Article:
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Gastroenterology. 2006 Nov;131(5):1501-17. Epub 2006 Sep 9.

Cysteine-rich domains of muc3 intestinal mucin promote cell migration, inhibit apoptosis, and accelerate wound healing.

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Department of Medicine, Veterans Affairs Medical Center and University of Minnesota, Minneapolis, Minnesota, USA.



Muc3 intestinal mucin contains an extracellular cysteine-rich domain with 2 epidermal growth factor (EGF)-like motifs. The aim of this study was to determine the functional properties of Muc3 proteins.


Glutathione S-transferase-fusion proteins containing both Muc3 EGF-like domains (m3EGF1,2) or truncated versions (m3EGF1 and m3EGF2) were purified from Escherichia coli. Mouse colon (young adult mouse colon) and human A431 and LoVo cells were examined for migration and tyrosine phosphorylation in response to recombinant proteins. LoVo cells were transfected with a human MUC3A transmembrane-EGF1,2 construct and a stable clone was isolated (LhM3c14). Endogenous MUC3A in LoVo was inhibited by specific small interfering RNA transfection. Apoptosis was quantitated by nuclear morphology or terminal deoxynucleotidyl transferase-mediated deoxyuridine triphosphate biotin nick-end labeling assay. Colitis was induced in mice by oral 5% dextran sodium sulfate or rectal 5% acetic acid, followed by enema treatments.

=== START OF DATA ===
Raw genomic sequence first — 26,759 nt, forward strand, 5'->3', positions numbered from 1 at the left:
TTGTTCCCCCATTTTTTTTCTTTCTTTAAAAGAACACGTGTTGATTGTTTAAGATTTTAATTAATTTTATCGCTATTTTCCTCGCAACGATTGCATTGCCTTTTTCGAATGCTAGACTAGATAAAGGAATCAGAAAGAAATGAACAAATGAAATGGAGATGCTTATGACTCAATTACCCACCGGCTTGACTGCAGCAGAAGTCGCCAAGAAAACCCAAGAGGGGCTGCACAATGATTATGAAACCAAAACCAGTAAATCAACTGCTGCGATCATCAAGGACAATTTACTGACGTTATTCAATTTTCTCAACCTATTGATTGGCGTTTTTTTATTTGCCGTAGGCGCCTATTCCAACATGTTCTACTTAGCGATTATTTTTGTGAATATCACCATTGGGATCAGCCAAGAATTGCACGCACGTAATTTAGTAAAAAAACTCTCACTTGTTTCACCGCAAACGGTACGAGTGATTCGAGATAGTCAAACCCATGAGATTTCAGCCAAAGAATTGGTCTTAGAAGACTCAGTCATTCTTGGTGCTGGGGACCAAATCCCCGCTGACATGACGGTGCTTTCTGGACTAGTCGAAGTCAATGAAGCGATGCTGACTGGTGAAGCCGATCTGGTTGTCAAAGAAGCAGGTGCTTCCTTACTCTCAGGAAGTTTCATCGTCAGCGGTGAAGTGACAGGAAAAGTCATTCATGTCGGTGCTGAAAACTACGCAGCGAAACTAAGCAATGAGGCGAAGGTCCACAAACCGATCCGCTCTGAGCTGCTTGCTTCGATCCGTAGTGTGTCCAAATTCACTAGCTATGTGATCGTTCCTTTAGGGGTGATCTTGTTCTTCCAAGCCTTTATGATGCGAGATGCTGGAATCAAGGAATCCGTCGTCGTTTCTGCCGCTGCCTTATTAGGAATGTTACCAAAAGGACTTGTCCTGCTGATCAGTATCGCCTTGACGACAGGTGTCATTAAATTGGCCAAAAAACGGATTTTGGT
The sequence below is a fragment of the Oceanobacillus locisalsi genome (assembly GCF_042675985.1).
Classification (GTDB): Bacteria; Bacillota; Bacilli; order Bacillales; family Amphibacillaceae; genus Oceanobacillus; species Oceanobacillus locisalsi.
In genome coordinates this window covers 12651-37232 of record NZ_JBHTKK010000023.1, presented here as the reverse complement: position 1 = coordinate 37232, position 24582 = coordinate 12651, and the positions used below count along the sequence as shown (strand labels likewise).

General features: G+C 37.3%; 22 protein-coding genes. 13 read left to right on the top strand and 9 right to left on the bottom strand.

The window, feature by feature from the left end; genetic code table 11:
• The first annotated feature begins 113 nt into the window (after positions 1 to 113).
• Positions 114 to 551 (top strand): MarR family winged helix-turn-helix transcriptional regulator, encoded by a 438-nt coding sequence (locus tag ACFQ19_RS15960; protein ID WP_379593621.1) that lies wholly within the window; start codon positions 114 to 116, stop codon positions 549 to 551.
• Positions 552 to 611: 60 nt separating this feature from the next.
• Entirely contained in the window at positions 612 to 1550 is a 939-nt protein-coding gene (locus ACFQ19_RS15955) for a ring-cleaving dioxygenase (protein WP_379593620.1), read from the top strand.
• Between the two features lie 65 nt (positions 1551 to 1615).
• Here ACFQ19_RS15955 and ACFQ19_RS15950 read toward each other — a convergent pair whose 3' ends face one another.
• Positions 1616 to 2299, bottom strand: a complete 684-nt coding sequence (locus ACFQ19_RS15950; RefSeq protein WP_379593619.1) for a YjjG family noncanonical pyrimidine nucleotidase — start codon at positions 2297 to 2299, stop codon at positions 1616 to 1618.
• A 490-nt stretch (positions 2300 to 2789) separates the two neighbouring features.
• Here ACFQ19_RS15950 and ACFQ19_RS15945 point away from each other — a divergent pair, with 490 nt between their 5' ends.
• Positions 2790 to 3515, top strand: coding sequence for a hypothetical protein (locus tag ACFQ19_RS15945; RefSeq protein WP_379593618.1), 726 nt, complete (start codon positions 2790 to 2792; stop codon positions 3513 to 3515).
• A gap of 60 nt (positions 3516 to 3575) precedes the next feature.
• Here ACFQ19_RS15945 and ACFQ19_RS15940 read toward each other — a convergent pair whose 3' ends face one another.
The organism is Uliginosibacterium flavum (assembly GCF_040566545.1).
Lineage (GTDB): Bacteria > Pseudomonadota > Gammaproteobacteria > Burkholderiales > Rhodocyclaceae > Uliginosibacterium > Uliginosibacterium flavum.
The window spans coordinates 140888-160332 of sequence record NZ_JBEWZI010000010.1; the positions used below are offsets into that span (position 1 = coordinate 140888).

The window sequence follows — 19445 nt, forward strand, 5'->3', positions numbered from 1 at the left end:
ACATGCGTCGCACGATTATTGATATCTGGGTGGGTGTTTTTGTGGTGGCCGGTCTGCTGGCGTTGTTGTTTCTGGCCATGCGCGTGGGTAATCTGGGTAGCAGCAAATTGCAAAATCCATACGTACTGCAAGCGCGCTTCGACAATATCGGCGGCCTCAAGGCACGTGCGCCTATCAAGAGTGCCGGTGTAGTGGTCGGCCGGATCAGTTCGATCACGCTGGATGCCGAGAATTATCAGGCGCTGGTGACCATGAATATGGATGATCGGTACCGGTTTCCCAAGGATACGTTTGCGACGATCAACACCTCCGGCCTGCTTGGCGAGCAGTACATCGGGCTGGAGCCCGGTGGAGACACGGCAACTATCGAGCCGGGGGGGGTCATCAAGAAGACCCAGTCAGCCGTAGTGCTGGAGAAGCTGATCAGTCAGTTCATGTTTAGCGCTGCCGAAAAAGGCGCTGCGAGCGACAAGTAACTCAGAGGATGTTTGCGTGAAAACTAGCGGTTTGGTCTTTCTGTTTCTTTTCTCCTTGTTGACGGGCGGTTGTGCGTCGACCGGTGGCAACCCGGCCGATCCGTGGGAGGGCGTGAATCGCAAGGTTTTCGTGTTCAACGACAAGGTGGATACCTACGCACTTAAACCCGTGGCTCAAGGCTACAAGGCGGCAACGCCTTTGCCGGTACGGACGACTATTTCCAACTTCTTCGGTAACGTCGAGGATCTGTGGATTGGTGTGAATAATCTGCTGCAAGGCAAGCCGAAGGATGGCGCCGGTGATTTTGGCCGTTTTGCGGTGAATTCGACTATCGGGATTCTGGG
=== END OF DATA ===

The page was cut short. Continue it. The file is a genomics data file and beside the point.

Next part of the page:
m3EGF1,2 stimulated cell migration in all cell lines, but did not induce proliferation. Migration was inhibited by a tyrosine phosphorylation inhibitor, genistein, but not by the EGF receptor inhibitor, tyrphostin (AG1478). Inhibition of endogenous MUC3A in LoVo reduced baseline migration. Tyrosine phosphorylation of ErbB receptors was not observed after treatment of cells with m3EGF1,2. LoVo cells pretreated with m3EGF1,2 and transfected LhM3c14 cells showed reduced apoptosis in response to tumor necrosis factor alpha or Fas-receptor stimulation. Administration of m3EGF1,2 per rectum significantly reduced mucosal ulceration and apoptosis in experimental acute colitis. Truncated proteins m3EGF1 and m3EGF2 had no effect.


The Muc3 mucin cysteine-rich domain plays an active role in epithelial restitution, and represents a potential novel therapeutic agent for intestinal wound healing.

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